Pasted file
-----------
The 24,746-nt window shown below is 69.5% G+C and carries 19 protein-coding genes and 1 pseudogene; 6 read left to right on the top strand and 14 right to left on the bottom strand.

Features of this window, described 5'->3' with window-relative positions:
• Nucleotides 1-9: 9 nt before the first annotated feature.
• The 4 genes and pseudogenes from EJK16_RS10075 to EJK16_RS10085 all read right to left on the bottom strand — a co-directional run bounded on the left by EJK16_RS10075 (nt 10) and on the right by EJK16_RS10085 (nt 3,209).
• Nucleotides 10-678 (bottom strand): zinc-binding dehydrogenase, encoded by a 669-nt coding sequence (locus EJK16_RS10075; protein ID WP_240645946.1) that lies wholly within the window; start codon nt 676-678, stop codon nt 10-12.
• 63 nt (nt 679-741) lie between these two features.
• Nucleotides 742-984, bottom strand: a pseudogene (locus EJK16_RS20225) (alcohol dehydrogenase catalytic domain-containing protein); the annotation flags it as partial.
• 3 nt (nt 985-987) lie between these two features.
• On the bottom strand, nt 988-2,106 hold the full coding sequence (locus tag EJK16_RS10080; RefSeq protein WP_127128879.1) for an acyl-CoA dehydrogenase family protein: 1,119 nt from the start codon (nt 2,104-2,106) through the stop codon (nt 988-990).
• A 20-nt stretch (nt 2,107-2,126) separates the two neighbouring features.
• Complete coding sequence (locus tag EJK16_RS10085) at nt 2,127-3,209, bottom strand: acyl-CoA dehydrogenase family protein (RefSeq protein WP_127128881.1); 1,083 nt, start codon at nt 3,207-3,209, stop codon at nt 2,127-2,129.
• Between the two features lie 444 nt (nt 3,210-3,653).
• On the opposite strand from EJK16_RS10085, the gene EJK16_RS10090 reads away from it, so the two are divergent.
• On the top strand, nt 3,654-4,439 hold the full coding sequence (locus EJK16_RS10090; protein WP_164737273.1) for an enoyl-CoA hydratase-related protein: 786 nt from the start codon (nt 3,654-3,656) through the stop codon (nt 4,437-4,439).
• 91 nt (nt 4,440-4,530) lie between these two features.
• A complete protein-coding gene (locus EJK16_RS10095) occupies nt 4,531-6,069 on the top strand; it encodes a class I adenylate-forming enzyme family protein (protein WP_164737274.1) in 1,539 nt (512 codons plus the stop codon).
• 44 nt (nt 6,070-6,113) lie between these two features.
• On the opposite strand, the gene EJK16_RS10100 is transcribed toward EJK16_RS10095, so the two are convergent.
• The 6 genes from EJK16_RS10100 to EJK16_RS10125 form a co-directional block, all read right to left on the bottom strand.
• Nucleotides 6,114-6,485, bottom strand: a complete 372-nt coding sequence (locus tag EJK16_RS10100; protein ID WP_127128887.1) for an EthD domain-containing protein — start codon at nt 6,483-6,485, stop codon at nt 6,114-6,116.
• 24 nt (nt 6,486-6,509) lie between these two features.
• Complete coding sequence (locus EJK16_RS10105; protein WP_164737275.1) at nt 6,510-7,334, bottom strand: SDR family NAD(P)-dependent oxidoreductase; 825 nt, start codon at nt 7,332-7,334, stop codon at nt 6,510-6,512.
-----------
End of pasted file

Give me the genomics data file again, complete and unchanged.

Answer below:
The 24,746-nt window shown below is 69.5% G+C and carries 19 protein-coding genes and 1 pseudogene; 6 read left to right on the top strand and 14 right to left on the bottom strand.

Features of this window, described 5'->3' with window-relative positions:
• Nucleotides 1-9: 9 nt before the first annotated feature.
• The 4 genes and pseudogenes from EJK16_RS10075 to EJK16_RS10085 all read right to left on the bottom strand — a co-directional run bounded on the left by EJK16_RS10075 (nt 10) and on the right by EJK16_RS10085 (nt 3,209).
• Nucleotides 10-678 (bottom strand): zinc-binding dehydrogenase, encoded by a 669-nt coding sequence (locus EJK16_RS10075; protein ID WP_240645946.1) that lies wholly within the window; start codon nt 676-678, stop codon nt 10-12.
• 63 nt (nt 679-741) lie between these two features.
• Nucleotides 742-984, bottom strand: a pseudogene (locus EJK16_RS20225) (alcohol dehydrogenase catalytic domain-containing protein); the annotation flags it as partial.
• 3 nt (nt 985-987) lie between these two features.
• On the bottom strand, nt 988-2,106 hold the full coding sequence (locus tag EJK16_RS10080; RefSeq protein WP_127128879.1) for an acyl-CoA dehydrogenase family protein: 1,119 nt from the start codon (nt 2,104-2,106) through the stop codon (nt 988-990).
• A 20-nt stretch (nt 2,107-2,126) separates the two neighbouring features.
• Complete coding sequence (locus tag EJK16_RS10085) at nt 2,127-3,209, bottom strand: acyl-CoA dehydrogenase family protein (RefSeq protein WP_127128881.1); 1,083 nt, start codon at nt 3,207-3,209, stop codon at nt 2,127-2,129.
• Between the two features lie 444 nt (nt 3,210-3,653).
• On the opposite strand from EJK16_RS10085, the gene EJK16_RS10090 reads away from it, so the two are divergent.
• On the top strand, nt 3,654-4,439 hold the full coding sequence (locus EJK16_RS10090; protein WP_164737273.1) for an enoyl-CoA hydratase-related protein: 786 nt from the start codon (nt 3,654-3,656) through the stop codon (nt 4,437-4,439).
• 91 nt (nt 4,440-4,530) lie between these two features.
• A complete protein-coding gene (locus EJK16_RS10095) occupies nt 4,531-6,069 on the top strand; it encodes a class I adenylate-forming enzyme family protein (protein WP_164737274.1) in 1,539 nt (512 codons plus the stop codon).
• 44 nt (nt 6,070-6,113) lie between these two features.
• On the opposite strand, the gene EJK16_RS10100 is transcribed toward EJK16_RS10095, so the two are convergent.
• The 6 genes from EJK16_RS10100 to EJK16_RS10125 form a co-directional block, all read right to left on the bottom strand.
• Nucleotides 6,114-6,485, bottom strand: a complete 372-nt coding sequence (locus tag EJK16_RS10100; protein ID WP_127128887.1) for an EthD domain-containing protein — start codon at nt 6,483-6,485, stop codon at nt 6,114-6,116.
• 24 nt (nt 6,486-6,509) lie between these two features.
• Complete coding sequence (locus EJK16_RS10105; protein WP_164737275.1) at nt 6,510-7,334, bottom strand: SDR family NAD(P)-dependent oxidoreductase; 825 nt, start codon at nt 7,332-7,334, stop codon at nt 6,510-6,512.